By Staff Writer, Iran Probe
Tuesday, 5 April 2016
Amnesty International called for urgent action for two Iranian prisoners of conscience while they health is at stake and are suffering from severe illnesses. The Iranian authorities have deprived them of medical treatment.
Prominent human rights defender and prisoner of conscience, Narges Mohammadi, is scheduled to go on trial on 20 April on charges including “spreading propaganda against the system” and “gathering and colluding to commit crimes against national security”, all of which stem from her peaceful human rights activism. Her court hearings have been postponed several times in the past months without any explanation provided by the court. She also faces a new charge of “insulting officers while being transferred to a hospital” in a separate case. This charge was brought against Narges Mohammadi after she filed a complaint with regards to the degrading and inhumane treatment she received by the prison guards when she was transferred to hospital for examinations, including their refusal to allow her a confidential consultation with her doctors.
Narges Mohammadi suffers from various medical conditions, such as pulmonary embolism (a blood clot in her lungs) and a neurological disorder that can result in seizures and temporary partial paralysis. In October 2015, she suffered several seizures which eventually prompted the authorities to allow her to be hospitalized. Her treatment was, however, disrupted as she was returned to prison against her doctor’s advice after 17 days. The authorities handcuffed her to the hospital bed for her first few days in hospital. They also had officers inside the room and at the door the entire time she was there, which is believed to have interfered with doctors undertaking examinations. The office of the Prosecutor General has been denying Narges Mohammadi the right to have access to her children for more than eight months. Her eight-year-old twins had to moved abroad to live with their father as there was no one to look after them in Iran. In February, she wrote an open letter to the Head of the Judiciary expressing concerns that the authorities were using her children in order to exert pressure on her. She also said, “The issue is very simple; I am a mother and I have a right to hear my children’s voice even if [this] mother has been found guilty in your opinion and that of the institution under your supervision.”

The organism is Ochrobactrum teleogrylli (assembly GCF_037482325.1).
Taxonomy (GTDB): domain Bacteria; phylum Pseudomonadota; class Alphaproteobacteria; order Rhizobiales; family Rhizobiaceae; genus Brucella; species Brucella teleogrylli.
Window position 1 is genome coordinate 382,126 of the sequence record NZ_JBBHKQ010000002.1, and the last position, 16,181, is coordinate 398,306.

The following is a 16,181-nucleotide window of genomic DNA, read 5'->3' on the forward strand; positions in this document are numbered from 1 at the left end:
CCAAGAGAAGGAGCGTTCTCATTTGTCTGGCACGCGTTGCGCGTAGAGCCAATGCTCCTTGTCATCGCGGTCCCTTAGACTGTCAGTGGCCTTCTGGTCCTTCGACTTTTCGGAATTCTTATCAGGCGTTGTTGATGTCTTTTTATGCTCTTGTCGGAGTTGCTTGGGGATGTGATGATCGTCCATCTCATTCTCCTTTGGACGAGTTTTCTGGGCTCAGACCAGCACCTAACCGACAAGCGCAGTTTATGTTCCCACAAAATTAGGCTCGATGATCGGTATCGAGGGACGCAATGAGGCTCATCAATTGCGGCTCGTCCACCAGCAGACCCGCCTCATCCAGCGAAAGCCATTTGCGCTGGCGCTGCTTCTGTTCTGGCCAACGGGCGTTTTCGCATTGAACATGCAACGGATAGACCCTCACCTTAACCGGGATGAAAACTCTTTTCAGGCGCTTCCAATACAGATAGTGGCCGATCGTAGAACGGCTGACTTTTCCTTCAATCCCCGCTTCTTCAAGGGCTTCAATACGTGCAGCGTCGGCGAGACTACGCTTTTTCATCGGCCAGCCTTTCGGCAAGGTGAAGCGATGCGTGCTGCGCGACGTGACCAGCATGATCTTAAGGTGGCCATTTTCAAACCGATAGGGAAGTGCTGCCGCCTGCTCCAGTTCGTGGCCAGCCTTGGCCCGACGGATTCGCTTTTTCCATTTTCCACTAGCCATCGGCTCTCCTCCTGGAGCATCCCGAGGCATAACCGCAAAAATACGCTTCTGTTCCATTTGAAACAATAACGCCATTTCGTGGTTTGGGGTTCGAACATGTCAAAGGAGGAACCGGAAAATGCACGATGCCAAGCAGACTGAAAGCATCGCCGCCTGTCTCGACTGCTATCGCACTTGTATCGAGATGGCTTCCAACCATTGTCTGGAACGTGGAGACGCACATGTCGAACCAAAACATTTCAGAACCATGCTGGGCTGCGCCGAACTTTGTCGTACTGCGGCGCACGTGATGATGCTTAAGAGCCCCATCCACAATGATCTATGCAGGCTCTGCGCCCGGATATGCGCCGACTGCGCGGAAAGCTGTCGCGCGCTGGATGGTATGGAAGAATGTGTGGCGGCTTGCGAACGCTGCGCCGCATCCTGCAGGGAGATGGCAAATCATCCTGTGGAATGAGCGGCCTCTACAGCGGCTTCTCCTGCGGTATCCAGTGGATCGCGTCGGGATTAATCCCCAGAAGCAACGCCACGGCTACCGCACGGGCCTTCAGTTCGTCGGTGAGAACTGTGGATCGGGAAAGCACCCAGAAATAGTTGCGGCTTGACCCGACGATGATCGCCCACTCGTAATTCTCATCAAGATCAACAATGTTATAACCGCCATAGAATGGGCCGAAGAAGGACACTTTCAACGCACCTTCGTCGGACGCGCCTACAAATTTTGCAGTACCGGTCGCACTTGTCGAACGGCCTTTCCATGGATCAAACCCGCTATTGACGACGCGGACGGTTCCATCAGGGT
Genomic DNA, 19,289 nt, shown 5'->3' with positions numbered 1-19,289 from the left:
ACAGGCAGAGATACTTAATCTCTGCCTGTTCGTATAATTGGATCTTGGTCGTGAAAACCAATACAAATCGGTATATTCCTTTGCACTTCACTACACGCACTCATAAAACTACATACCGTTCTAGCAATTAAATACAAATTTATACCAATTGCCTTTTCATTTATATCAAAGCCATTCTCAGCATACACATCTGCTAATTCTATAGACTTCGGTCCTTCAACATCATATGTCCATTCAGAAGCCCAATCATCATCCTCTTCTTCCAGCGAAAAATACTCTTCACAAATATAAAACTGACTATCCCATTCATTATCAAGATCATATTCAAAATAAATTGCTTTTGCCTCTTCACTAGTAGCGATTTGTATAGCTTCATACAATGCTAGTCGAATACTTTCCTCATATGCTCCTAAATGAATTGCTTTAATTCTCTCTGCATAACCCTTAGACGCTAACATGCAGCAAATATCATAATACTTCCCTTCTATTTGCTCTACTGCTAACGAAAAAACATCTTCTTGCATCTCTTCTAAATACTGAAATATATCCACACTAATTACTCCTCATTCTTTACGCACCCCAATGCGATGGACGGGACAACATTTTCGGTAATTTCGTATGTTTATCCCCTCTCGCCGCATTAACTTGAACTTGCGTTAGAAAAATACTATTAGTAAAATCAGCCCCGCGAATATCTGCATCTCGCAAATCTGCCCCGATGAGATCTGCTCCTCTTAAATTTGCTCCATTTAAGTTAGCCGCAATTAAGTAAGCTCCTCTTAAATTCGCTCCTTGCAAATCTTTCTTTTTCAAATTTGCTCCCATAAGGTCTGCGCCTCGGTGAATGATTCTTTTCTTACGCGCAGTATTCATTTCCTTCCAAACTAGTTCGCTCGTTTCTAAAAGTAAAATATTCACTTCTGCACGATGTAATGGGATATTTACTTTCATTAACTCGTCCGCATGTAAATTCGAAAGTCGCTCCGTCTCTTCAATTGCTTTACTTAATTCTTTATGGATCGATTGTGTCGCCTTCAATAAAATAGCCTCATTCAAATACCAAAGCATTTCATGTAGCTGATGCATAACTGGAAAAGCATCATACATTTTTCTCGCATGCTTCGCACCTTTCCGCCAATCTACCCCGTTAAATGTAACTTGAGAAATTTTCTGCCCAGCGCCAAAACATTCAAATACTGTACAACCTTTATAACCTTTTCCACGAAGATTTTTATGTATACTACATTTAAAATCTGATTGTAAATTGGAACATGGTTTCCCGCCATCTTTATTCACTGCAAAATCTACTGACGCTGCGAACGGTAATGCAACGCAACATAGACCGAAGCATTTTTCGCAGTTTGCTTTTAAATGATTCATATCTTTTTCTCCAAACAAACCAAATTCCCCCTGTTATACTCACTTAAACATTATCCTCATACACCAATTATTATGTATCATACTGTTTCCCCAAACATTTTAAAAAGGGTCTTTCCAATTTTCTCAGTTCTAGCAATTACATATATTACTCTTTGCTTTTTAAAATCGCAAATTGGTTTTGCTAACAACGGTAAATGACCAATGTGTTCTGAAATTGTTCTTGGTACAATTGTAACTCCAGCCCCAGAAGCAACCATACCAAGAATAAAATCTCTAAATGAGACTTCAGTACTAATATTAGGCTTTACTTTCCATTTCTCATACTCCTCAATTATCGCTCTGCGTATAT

Iranian blogger Hossein Ronaghi Maleki, a prisoner of conscience, has been on hunger strike since 26 March in protest at the Evin Prison authorities withholding his medication, and his continued imprisonment. He has several illnesses, including kidney disease, gastro-intestinal, bladder, heart, and chest problems. He has only one functioning kidney and needs constant monitoring and regular specialized medical care outside prison. He has also been complaining of back pain. He was taken to a Tehran hospital on 5 and 9 March for tests, including an examination by an orthopaedic doctor, but was returned to prison without receiving adequate treatment on either occasion. He was not allowed to attend a hospital appointment for a Magnetic Resonance Imaging (MRI) scan. His health has deteriorated from being kept in prison, in poor conditions, without adequate medical facilities to treat him, and being denied the specialized care he needs continually. His health is so poor that even the prison doctors have advised that he needs to be treated outside prison. Hossein Ronaghi Maleki’s parents have travelled from their home in the city of Malekan, near Tabriz, East Azerbaijan province, to follow up on his case with the authorities, including a meeting on 27 March with the Office of the Prosecutor in Tehran. Their repeated requests for help have so far been ignored.
Hossein Ronaghi Maleki had been arrested on 13 December 2009 and sentenced to 15 years in prison after an unfair trial, in which he was convicted of “membership of the internet group ‘Iran Proxy’”, “insulting the Supreme Leader” and “spreading propaganda against the system” in connection with articles on his blog. After his arrest, he was held for 13 months in solitary confinement in Section 2A of Evin Prison, under the control of the Revolutionary Guards, where he has said he was tortured and otherwise ill-treated: this included severe beatings by his interrogators, which apparently have contributed to him developing several medical conditions. He was pressured to make televised “confessions”. He was told in June 2015 that his sentence had been reduced to 13 years.